World Library  
Flag as Inappropriate
Email this Article

Dudley Priory

Article Id: WHEBN0015724857
Reproduction Date:

Title: Dudley Priory  
Author: World Heritage Encyclopedia
Language: English
Subject: List of monasteries dissolved by Henry VIII of England, Dudley, Dorothy Round Little, Cluniac priories in Britain, Grade I listed buildings in the West Midlands
Collection:
Publisher: World Heritage Encyclopedia
Publication
Date:
 

Dudley Priory

Dudley Priory
The ruins of Dudley Priory
Dudley Priory
Location within West Midlands
Monastery information
Full name Priory of Saint James
Order Cluniac
Established 1160
Disestablished c. 1530
Dedicated to St. James
Controlled churches St. Michael, Cofton Hackett
St. Edmund, Dudley
St. Thomas, Dudley
St. Laurence, Northfield
All Saints', Sedgley
People
Founder(s) Gervase de Paganel, Lord of Dudley
Important associated figures John Dudley, 1st Duke of Northumberland
Site
Location Dudley, West Midlands, England
Coordinates

52°30′56″N 2°05′06″W / 52.5155°N 2.0851°W / 52.5155; -2.0851

Grid reference SO943908
Public access Yes
Other information Scheduled Ancient Monument,[1] Grade I listed[2]

Dudley Priory is a dissolved priory in Dudley, West Midlands (formerly Worcestershire), England. The ruins of the priory are located within Priory Park, alongside the Priory Estate, and is both a Scheduled Ancient Monument[1] and Grade I listed. The ruins received this status on 14 September 1949.[2]

The priory was founded in 1160 by Gervase Paganel, Lord of Dudley,[3] in memory of his father. It was established as a dependency of the Cluniac Priory of Much Wenlock[2] and was dedicated to Saint James.[3] The priory was built from local limestone, quarried from Wren's Nest. A bull was issued by Pope Lucius III and the possessions included the Church of St. Edmund, Church of St. Thomas and the churches of Sedgley and Northfield with the chapel of Cofton Hackett. In obedience to a papal mandate in 1238, the bishop of Worcester and the bishop of Coventry and Lichfield came to an agreement as to the bounds of their respective dioceses whereby it was decreed that the town of Dudley, with its churches and appurtenances, should belong to Worcester, while the castle and priory should remain under the jurisdiction of the bishop of Coventry and Lichfield.[4] The priory was dissolved in 1395, but refounded as a denizen priory soon after.[5]

The priory was enlarged after being founded. A surviving piece of one of these enlargements is an archway to Lady Chapel area of the Priory, built in the 14th century, dedicated to the Virgin Mary. It is believed that the Lady Chapel was constructed by the Sutton family.[6]

The priory was closed by King Henry VIII in the 1530s as part of the nationwide Dissolution of the Monasteries. Following the dissolution, the priory was granted to Sir John Dudley, 1st Duke of Northumberland in 1540. Following his execution, the buildings fell into disrepair and became ruinous.[3] In the 18th century, part of the ruins of the church had been used by a tanner, a thread manufacturer, and for grinding glass and polishing steel. The surrounding area became industrialised. The nearby pools were drained and in 1825, Priory Hall was constructed.[7]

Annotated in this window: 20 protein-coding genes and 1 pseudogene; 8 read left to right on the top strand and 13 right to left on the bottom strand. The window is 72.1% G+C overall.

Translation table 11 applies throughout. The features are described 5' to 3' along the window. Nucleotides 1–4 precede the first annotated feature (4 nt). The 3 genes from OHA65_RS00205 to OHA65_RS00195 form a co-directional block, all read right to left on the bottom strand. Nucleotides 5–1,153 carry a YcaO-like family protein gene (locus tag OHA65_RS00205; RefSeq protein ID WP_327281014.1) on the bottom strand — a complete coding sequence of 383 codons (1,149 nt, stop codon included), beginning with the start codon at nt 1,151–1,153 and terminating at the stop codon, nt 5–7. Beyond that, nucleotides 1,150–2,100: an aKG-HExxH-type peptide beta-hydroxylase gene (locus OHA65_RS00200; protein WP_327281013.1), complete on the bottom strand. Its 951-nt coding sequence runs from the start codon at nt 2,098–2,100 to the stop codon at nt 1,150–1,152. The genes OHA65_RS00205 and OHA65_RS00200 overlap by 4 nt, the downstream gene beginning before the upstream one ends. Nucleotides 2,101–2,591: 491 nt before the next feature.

In 1926, Dudley County Borough council purchased Dudley Priory and the surrounding rural land (approximately a third of which existed within the Sedgley Urban District, prompting a change in boundaries) as part of plans to develop a new residential area. Dudley Priory was incorporated into the new Priory Park, to serve the new Priory Estate that was developed to rehouse people from town centre slums.[8]

In 1939, archaeologist Rayleigh Radford put stone lines in the grass to mark out the walls of rooms and cloisters in the priory. Rayleigh Radford also excavated medieval tiles which are now exposed at the surface.[6]

References

Coordinates: 52°30′56″N 2°05′06″W / 52.5155°N 2.0851°W / 52.5155; -2.0851

This article was sourced from Creative Commons Attribution-ShareAlike License; additional terms may apply. World Heritage Encyclopedia content is assembled from numerous content providers, Open Access Publishing, and in compliance with The Fair Access to Science and Technology Research Act (FASTR), Wikimedia Foundation, Inc., Public Library of Science, The Encyclopedia of Life, Open Book Publishers (OBP), PubMed, U.S. National Library of Medicine, National Center for Biotechnology Information, U.S. National Library of Medicine, National Institutes of Health (NIH), U.S. Department of Health & Human Services, and USA.gov, which sources content from all federal, state, local, tribal, and territorial government publication portals (.gov, .mil, .edu). Funding for USA.gov and content contributors is made possible from the U.S. Congress, E-Government Act of 2002.
 
Crowd sourced content that is contributed to World Heritage Encyclopedia is peer reviewed and edited by our editorial staff to ensure quality scholarly research articles.
 
By using this site, you agree to the Terms of Use and Privacy Policy. World Heritage Encyclopedia™ is a registered trademark of the World Public Library Association, a non-profit organization.
 



Copyright © World Library Foundation. All rights reserved. eBooks from World eBook Library are sponsored by the World Library Foundation,
a 501c(4) Member's Support Non-Profit Organization, and is NOT affiliated with any governmental agency or department.